First lady Michelle Obama and her two daughters were televised wearing J. Crew's designs as President Barack Obama was sworn into office in 2009. A day later, the store's website crashed.
Of course, companies can prevent a website crash by increasing capacity when they anticipate a flood of traffic -- but predicting an unexpected IT event such as the one J. Crew experienced isn't always possible.
For an enterprise with multi-tiered applications with load-balancing on the front-end and a database server and Web servers on the back-end, adding an additional server often requires several changes.
IT must configure the Web server, change the database server's security credentials and add the Web server to the load balancer -- a timely process.
A tool like Chef automates this process so the application scales up seamlessly. With automation, infrastructure becomes testable, versioned and repeatable. Tasks are codified, so an enterprise could add 20 extra Web servers if the application suddenly took off, like J. Crew's Website did.
How to handle an unexpected IT event
Chris McLeandirector of design and professional engineer, Markley Group
The unexpected event might have a far greater impact on the business than on IT, so IT must prioritize the business's needs, according to Clive Longbottom, co-founder and service director at Quocirca, a U.K.-based research and analysis company.
"The first rule is to … plan for as much as possible," Longbottom said. "Create business continuity and recovery plans that match with the business' priorities -- and then test them."
Businesses must define a contingency plan or a business continuity plan that relies as little as possible on technology, falling back on manual processes where necessary. In the case of an unexpected IT event, this enables some level of business to continue while the issue is fixed.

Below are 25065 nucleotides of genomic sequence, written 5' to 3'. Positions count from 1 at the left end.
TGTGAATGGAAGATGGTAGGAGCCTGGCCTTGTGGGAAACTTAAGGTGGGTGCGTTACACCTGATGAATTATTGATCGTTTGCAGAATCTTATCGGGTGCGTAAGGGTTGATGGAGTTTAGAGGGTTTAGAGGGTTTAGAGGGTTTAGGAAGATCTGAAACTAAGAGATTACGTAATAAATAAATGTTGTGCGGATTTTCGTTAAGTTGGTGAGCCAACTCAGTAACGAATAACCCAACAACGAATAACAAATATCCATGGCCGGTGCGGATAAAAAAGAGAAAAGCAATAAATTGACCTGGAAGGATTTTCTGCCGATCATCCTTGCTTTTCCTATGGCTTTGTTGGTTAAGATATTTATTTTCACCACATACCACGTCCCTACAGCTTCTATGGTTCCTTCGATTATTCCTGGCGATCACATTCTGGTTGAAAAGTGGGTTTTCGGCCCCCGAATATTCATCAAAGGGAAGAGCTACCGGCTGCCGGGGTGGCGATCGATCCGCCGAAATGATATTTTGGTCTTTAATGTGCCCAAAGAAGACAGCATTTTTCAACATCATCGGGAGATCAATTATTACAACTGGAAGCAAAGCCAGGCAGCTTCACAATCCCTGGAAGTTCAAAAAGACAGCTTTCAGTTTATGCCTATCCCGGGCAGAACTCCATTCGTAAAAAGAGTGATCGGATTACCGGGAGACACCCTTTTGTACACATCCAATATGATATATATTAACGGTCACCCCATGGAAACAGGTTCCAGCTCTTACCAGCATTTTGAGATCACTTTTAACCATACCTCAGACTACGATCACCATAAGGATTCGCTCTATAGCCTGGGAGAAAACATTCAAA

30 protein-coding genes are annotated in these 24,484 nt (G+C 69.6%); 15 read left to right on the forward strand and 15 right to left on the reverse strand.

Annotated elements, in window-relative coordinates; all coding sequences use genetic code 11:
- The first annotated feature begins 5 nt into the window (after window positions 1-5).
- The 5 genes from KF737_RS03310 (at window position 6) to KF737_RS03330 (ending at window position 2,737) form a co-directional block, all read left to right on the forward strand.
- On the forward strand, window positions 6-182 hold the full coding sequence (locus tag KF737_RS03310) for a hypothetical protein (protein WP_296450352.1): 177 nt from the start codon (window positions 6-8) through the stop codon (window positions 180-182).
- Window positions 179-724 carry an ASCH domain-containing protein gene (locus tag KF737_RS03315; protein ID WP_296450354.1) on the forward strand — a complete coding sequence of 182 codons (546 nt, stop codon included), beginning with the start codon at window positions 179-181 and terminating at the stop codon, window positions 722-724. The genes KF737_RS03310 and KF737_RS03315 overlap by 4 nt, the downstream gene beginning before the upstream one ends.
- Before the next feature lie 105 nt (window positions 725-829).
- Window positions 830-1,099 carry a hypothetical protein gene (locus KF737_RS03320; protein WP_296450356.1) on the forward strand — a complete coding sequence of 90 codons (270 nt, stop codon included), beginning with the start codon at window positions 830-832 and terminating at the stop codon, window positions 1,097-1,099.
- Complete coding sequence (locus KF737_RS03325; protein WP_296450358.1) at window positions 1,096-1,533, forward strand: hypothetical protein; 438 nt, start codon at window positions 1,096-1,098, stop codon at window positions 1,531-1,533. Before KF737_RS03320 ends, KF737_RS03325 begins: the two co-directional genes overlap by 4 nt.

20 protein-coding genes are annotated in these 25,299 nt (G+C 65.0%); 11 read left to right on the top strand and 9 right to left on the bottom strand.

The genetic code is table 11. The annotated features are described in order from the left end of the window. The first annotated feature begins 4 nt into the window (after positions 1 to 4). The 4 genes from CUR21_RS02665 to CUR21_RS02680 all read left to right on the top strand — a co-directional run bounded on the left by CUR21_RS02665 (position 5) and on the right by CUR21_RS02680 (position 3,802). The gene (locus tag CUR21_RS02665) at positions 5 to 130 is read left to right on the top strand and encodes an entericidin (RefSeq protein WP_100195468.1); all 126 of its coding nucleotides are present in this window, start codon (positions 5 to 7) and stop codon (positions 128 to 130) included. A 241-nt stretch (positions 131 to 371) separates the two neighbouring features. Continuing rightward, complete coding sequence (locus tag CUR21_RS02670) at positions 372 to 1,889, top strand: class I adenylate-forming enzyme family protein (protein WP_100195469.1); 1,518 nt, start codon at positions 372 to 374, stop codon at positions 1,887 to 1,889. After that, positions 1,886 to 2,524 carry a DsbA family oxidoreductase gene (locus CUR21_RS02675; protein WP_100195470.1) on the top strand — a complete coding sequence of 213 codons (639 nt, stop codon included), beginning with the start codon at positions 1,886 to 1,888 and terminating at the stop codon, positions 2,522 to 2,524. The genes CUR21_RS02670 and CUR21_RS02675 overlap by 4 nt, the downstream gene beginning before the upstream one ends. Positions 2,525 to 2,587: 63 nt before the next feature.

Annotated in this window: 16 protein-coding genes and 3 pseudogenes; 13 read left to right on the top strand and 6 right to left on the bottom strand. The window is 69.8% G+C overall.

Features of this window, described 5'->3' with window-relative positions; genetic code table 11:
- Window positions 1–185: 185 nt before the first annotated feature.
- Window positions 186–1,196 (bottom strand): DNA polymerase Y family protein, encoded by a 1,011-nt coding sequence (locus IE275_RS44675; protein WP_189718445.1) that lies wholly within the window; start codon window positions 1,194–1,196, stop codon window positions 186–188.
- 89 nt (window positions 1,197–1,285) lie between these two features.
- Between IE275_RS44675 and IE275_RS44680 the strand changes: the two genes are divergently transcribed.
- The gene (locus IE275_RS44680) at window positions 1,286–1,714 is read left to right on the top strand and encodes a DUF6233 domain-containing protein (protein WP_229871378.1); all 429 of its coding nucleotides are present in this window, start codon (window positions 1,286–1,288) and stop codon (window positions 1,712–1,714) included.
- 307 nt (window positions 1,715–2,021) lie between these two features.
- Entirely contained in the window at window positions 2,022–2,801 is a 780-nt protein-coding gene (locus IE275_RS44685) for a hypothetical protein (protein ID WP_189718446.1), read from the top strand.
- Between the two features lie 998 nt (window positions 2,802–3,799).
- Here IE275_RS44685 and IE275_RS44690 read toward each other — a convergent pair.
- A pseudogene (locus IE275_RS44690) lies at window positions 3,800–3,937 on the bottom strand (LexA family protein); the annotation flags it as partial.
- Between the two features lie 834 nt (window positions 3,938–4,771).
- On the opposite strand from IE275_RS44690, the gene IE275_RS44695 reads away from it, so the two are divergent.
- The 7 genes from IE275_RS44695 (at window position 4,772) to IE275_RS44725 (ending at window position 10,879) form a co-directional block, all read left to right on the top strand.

Companies should also consider a contingency plan. This way, it can respond systematically to an unexpected event.
However, contingency plans are uncommon, especially for businesses with colocation providers, because the business might not understand what IT needs.
A good colocation provider will help plan and make recommendations to businesses on how to efficiently use their data center, said Chris McLean, director of design and professional engineer at the Markley Group, a wholesale colocation, hosting and cloud provider in Boston.
The divide between IT pros and the business side of the house is a major concern in the data center that can impact how to prevent or handle an unexpected event.
"Translating an IT person's needs is hard with everyone else in the data center," McLean said.
Business continuity can only be maintained when IT and business are on the same page; when all levels of the data center are blended, you won't have any surprises.
"There is a conflict between software development and the DevOps community," said Chris Crosby, CEO of Dallas-based Compass Datacenters. "It's important to bridge the gap between all areas of expertise."
Regardless of how well integrated your IT staff is, your data center is susceptible to failure. The entire team should have a uniform method of operation in order to safely and effectively manage an unexpected event.
Make sure you have a strong team behind you that you can trust and rely on.
"You have to know your limits and have a good team," McLean said. "When you select a colocation provider, they are an extension of your staff. Go to a place that offers what you need and you can rely on in emergencies."